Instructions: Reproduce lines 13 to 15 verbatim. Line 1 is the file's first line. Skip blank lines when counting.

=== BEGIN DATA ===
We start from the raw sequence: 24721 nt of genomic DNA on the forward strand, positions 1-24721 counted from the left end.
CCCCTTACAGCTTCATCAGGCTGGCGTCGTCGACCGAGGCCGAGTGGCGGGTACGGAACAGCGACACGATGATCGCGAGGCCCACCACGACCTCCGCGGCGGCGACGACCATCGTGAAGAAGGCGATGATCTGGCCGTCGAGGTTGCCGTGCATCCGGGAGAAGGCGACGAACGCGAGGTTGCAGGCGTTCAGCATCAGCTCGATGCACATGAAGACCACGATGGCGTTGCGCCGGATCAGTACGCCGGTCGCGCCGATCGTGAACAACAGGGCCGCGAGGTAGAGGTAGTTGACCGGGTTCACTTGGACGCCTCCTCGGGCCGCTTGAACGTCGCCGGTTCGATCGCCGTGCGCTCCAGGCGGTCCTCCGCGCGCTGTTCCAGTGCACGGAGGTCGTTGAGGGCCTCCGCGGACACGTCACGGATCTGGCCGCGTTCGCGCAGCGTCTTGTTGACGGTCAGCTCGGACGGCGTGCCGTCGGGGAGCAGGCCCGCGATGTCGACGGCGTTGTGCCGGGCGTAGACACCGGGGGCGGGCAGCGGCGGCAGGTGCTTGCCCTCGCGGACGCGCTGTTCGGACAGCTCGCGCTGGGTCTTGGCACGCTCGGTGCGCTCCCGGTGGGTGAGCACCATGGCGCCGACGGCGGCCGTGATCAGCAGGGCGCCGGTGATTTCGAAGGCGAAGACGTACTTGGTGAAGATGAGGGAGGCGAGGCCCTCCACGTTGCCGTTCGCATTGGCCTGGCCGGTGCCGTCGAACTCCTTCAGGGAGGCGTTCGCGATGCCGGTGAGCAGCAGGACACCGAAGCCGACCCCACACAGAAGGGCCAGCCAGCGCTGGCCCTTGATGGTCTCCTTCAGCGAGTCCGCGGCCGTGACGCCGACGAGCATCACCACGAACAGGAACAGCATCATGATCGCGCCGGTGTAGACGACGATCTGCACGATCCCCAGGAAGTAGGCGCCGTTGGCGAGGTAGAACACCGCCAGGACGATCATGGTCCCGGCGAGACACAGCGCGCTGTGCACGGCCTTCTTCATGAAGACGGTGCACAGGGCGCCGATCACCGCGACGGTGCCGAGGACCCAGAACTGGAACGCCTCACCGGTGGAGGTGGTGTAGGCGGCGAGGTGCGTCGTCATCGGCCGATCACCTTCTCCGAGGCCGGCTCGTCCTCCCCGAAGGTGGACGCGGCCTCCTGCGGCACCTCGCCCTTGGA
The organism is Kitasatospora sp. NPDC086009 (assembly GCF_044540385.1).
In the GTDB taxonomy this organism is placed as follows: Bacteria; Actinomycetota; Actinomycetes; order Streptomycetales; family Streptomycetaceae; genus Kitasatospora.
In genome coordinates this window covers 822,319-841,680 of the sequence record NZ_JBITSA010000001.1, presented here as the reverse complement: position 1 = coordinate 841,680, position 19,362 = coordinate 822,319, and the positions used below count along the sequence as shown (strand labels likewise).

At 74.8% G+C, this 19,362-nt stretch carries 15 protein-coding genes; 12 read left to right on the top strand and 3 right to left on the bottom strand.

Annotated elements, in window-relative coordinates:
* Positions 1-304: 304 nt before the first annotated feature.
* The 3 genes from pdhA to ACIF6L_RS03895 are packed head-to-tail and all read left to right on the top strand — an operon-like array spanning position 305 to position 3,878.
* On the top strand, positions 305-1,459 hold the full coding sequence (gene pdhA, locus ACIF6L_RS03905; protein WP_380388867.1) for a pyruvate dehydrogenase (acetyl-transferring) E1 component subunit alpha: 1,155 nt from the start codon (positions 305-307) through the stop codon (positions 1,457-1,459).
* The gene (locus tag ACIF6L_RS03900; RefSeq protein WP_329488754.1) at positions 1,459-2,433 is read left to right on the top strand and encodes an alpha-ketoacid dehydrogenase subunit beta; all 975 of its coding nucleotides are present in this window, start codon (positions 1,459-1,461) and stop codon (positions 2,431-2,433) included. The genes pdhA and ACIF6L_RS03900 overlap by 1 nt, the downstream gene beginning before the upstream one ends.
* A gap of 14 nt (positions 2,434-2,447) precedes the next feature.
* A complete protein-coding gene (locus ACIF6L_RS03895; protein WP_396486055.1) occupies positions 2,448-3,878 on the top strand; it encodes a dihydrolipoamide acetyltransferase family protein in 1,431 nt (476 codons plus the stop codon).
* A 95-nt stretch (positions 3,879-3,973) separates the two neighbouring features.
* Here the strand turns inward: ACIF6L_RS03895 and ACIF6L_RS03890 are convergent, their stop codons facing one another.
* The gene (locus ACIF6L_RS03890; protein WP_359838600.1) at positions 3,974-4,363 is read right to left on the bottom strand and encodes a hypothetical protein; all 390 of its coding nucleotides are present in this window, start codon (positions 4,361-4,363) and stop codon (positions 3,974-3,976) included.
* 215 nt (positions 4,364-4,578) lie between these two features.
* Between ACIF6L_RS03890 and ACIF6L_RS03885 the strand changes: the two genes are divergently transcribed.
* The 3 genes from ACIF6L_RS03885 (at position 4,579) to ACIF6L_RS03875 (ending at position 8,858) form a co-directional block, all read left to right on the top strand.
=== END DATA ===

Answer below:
* A complete protein-coding gene (locus ACIF6L_RS03895; protein WP_396486055.1) occupies positions 2,448-3,878 on the top strand; it encodes a dihydrolipoamide acetyltransferase family protein in 1,431 nt (476 codons plus the stop codon).
* A 95-nt stretch (positions 3,879-3,973) separates the two neighbouring features.
* Here the strand turns inward: ACIF6L_RS03895 and ACIF6L_RS03890 are convergent, their stop codons facing one another.